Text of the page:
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Roads Near Kabul Grow Dangerous
Associated Press  |  October 17, 2007
HIGHWAY 1, Afghanistan - "Take off your sunglasses and put this around your head," my Afghan colleague said, apprehension in his voice as he handed me a checkered scarf. It was a sure sign our road trip was entering Taliban territory.

A moment later our taxi passed two bomb-blast craters in the road, then a burned-out semi-truck lying on its side.

"See, it is not safe, this area," my colleague Amir Shah said, one hand on the steering wheel, one pointing at the wreckage.

But our journey was not through the wild mountains of eastern Afghanistan, nor past the poppy fields of Helmand province, the Taliban insurgency's flashpoint this year.

We were driving only 45 miles south of the capital, Kabul, on Highway 1, Afghanistan's main thoroughfare. Later that night gunmen fired machine guns on worshippers praying at a mosque we drove by, killing two and wounding 12.

I have been in Afghanistan for more than a year, so I'm familiar with the dangers of overland travel. But those signs of recent bombings were an eye-opener - even to a veteran like Associated Press reporter Amir Shah.

It showed that travel, even on the country's main road an hour outside the capital, is now a risky affair.

Reporters in Kabul increasingly complain they can no longer safely travel by road to Helmand and Kandahar provinces, as they could the first several years after the Taliban's ouster in 2001. Now the danger seems to be migrating north.

American and Afghan military officials say part of the reason is that military operations in Helmand, Kandahar and Ghazni provinces are squeezing insurgents out of those southern regions.

"I don't think they'll try to come closer to Kabul," said Gen. Mohammad Zahir Azimi, the Defense Ministry spokesman. "It's only from the pressure of the security forces that made them move into Wardak."

In the mid-1990s, the Taliban moved north from their southern power base to take control of Kabul. Though Taliban leader Mullah Omar would like to repeat that bit of history, it won't happen with 50,000 international troops here.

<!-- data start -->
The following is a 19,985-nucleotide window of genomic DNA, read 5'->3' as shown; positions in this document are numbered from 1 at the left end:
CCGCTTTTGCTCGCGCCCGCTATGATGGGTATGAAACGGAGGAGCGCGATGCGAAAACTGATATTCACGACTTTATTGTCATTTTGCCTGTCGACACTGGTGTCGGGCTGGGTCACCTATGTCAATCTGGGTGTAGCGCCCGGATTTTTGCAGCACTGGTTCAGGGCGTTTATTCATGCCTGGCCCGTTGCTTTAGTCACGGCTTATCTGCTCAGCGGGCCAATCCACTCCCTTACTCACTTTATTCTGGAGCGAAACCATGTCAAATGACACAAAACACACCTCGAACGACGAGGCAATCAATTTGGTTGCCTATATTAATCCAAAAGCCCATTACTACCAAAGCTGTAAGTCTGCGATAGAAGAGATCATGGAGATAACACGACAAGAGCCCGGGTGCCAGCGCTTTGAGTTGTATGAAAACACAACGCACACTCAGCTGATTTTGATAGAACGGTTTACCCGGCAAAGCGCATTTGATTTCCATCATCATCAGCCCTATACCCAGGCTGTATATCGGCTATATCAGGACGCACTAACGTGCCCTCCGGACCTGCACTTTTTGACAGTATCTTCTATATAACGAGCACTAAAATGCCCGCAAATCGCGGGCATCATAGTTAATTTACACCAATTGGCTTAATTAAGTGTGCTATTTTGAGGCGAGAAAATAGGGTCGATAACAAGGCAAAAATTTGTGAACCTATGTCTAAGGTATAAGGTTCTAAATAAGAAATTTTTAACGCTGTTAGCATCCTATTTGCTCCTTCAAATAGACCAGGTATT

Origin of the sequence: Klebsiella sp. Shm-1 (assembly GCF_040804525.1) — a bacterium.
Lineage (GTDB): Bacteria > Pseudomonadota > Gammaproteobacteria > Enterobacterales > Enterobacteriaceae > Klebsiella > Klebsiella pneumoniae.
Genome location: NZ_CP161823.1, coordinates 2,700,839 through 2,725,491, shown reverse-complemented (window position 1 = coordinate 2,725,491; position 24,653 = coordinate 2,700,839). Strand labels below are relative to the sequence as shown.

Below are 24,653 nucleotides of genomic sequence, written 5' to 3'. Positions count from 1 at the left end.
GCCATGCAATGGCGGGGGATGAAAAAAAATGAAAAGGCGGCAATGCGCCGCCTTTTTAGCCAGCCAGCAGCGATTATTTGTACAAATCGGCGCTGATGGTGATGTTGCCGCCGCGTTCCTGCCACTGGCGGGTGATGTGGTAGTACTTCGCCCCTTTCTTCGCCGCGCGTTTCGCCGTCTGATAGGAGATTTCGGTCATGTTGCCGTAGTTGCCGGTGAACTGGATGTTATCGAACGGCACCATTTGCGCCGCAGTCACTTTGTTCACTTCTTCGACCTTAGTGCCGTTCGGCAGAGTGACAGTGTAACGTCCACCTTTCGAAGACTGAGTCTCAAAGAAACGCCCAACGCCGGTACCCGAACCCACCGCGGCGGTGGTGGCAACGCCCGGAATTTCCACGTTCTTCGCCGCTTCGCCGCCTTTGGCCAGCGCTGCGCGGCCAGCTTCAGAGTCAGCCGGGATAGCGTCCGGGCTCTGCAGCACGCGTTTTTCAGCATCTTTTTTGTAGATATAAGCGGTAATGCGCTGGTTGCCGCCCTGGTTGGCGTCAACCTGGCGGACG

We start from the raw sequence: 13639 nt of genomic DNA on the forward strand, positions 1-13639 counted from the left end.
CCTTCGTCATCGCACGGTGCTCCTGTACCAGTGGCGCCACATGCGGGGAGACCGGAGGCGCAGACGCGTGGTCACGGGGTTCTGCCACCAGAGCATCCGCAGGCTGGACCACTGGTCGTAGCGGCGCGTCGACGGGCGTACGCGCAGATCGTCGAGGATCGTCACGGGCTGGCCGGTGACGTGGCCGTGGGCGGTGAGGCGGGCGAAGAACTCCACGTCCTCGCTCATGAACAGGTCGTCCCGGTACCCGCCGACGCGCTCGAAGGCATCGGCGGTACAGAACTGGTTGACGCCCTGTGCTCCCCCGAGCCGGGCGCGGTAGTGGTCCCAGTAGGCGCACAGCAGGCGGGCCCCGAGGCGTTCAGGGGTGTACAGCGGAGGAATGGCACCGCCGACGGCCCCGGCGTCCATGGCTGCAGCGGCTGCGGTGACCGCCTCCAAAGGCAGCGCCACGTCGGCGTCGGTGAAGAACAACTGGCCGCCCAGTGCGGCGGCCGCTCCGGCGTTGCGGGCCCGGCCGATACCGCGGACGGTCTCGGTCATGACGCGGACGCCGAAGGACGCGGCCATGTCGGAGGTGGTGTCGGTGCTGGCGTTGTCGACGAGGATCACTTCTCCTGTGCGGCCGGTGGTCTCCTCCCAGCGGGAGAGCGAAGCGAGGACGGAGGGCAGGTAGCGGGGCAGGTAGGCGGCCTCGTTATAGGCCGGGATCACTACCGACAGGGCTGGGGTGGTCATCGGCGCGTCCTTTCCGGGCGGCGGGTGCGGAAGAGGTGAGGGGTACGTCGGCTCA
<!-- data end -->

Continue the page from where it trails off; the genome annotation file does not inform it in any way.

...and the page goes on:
The U.S. is building a new forward operating base in Wardak, which borders Kabul to the west, where on Sunday an estimated 50 to 75 Taliban insurgents ambushed a patrol of U.S. Soldiers with rocket-propelled grenades and gunfire, wounding 12 82nd Airborne paratroopers.

"These guys knew what they were doing. These guys were trained," Staff Sgt. Stephen Edging told an embedded reporter from The Fayetteville (N.C.) Observer.

Just two or three years ago, a trip to Wardak province was regarded as relatively safe. But Taliban fighters have moved into the area this year through the cover that ethnic Pashtun communities provide, from southern Kandahar province north through Zabul and Ghazni provinces. The Taliban are primarily ethnic Pashtun.

It's in this region - Ghazni and Wardak - that 23 South Koreans and two Germans were kidnapped in July. Private truck drivers have faced an increasing number of ambushes on Highway 1, but those attacks cost poor Afghans, too.

The World Food Program has seen 35 of its trucks attacked in the last two years - with 30 ambushes this year alone, said Rick Corsino, WFP country director. The attacks wasted 1,000 tons of wheat, vegetable oil and beans intended for Afghan villages.

"More recently we've seen some attacks in the places you've been describing, in Maydan Shah in Wardak and in Ghazni, all since the beginning of August," Corsino said.

My trip with Amir Shah last week took us to Ghazni city, where President Hamid Karzai named a new governor last month who was raised in the province and appears to have the respect of the people.

Some 50 insurgents already have turned in their weapons to Gov. Faizanullah Faizan, and he thinks even more fighters can be persuaded to join the government in a region now known for the kidnappings of the South Koreans.

Fighter Abdul Manan Akmal said he and 25 of his men turned in their weapons because "it's cruel to the nation to fight," but also because of the governor's reputation as a hero of the anti-Soviet mujahedeen in the 1980s.

"The governor gave me this idea to reconcile and the governor helped us come over," Akmal said.

Akmal denied that he or his fighters are Taliban, and the crew did turn in 24 AK-47 assault rifles and two rocket-propelled grenades to the government.

Faizan said he knows why so many fighters have joined the government so early into his term. Faizan is from Ghazni, unlike his predecessor, a foreign-educated Afghan who has moved back to the United States.

"He was from (the northeastern province of) Kunar. He was shaved. I have a beard. He wore trousers and a suit jacket. I wear traditional Afghan clothing. I have been in Ghazni all my life. I was born here. I've never been to Europe. I've never been to America," Faizan said, listing the credentials that earn him the villagers' respect.

Faizan said he traveled to the Andar district of Ghazni province - a notorious Taliban stronghold - this month, and that hundreds of people came to see him. He said it was important that Karzai pay attention to his governors' backgrounds.

As violence moves north toward the capital, it's become increasingly important that foreigners pay attention to their own backgrounds. The Interior Ministry this year told foreigners they couldn't leave Kabul without the ministry's permission because travel outside Kabul is becoming too dangerous.

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